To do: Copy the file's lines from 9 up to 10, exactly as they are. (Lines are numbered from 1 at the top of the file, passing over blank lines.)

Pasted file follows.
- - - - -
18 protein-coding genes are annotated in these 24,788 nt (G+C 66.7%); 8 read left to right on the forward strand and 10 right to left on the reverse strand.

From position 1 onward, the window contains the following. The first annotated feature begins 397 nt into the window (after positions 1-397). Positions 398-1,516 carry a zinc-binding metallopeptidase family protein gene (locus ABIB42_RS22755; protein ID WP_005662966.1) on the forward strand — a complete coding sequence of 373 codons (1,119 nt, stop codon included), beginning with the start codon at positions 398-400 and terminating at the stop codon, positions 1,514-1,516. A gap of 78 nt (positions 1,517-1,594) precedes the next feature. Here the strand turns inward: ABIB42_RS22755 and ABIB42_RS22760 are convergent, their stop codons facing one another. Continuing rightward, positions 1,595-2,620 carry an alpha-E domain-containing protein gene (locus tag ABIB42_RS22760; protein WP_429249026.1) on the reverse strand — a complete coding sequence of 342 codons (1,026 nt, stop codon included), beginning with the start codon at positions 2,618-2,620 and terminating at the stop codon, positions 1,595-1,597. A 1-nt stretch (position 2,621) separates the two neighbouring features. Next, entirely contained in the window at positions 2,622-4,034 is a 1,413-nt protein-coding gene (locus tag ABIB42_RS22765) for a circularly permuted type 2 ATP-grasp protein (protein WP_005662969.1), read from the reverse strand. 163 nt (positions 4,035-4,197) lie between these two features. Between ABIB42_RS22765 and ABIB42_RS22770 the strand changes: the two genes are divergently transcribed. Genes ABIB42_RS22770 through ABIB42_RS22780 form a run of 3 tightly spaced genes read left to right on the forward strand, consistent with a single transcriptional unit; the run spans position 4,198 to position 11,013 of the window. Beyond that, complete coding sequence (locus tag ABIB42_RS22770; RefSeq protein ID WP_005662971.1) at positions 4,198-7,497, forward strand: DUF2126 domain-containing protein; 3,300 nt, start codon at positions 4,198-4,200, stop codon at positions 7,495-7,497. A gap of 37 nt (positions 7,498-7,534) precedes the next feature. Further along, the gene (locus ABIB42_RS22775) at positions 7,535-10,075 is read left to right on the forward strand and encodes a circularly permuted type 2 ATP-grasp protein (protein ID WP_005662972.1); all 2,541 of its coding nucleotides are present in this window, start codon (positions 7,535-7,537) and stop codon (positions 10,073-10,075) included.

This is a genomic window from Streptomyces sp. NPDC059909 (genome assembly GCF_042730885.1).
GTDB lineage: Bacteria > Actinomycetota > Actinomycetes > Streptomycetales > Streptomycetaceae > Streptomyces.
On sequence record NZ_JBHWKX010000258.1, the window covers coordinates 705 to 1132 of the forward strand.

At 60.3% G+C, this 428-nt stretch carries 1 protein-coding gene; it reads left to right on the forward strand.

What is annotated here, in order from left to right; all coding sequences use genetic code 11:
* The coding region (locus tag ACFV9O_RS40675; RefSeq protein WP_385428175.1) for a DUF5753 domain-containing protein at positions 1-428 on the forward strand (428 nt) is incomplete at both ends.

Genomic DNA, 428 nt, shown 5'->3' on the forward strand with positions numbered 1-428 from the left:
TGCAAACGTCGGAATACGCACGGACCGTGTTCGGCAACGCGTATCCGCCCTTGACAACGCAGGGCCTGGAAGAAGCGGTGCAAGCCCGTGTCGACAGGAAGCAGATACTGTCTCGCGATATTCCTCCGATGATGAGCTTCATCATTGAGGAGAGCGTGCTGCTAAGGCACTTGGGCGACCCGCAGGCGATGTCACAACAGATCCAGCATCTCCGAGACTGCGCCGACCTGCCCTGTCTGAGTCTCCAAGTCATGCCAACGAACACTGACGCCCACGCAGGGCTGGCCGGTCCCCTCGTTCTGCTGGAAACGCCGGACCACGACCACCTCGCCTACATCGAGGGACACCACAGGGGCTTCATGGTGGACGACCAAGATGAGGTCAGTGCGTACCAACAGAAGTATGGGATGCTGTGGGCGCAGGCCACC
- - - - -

Genomic DNA, 428 nt, shown 5'->3' on the forward strand with positions numbered 1-428 from the left:
TGCAAACGTCGGAATACGCACGGACCGTGTTCGGCAACGCGTATCCGCCCTTGACAACGCAGGGCCTGGAAGAAGCGGTGCAAGCCCGTGTCGACAGGAAGCAGATACTGTCTCGCGATATTCCTCCGATGATGAGCTTCATCATTGAGGAGAGCGTGCTGCTAAGGCACTTGGGCGACCCGCAGGCGATGTCACAACAGATCCAGCATCTCCGAGACTGCGCCGACCTGCCCTGTCTGAGTCTCCAAGTCATGCCAACGAACACTGACGCCCACGCAGGGCTGGCCGGTCCCCTCGTTCTGCTGGAAACGCCGGACCACGACCACCTCGCCTACATCGAGGGACACCACAGGGGCTTCATGGTGGACGACCAAGATGAGGTCAGTGCGTACCAACAGAAGTATGGGATGCTGTGGGCGCAGGCCACC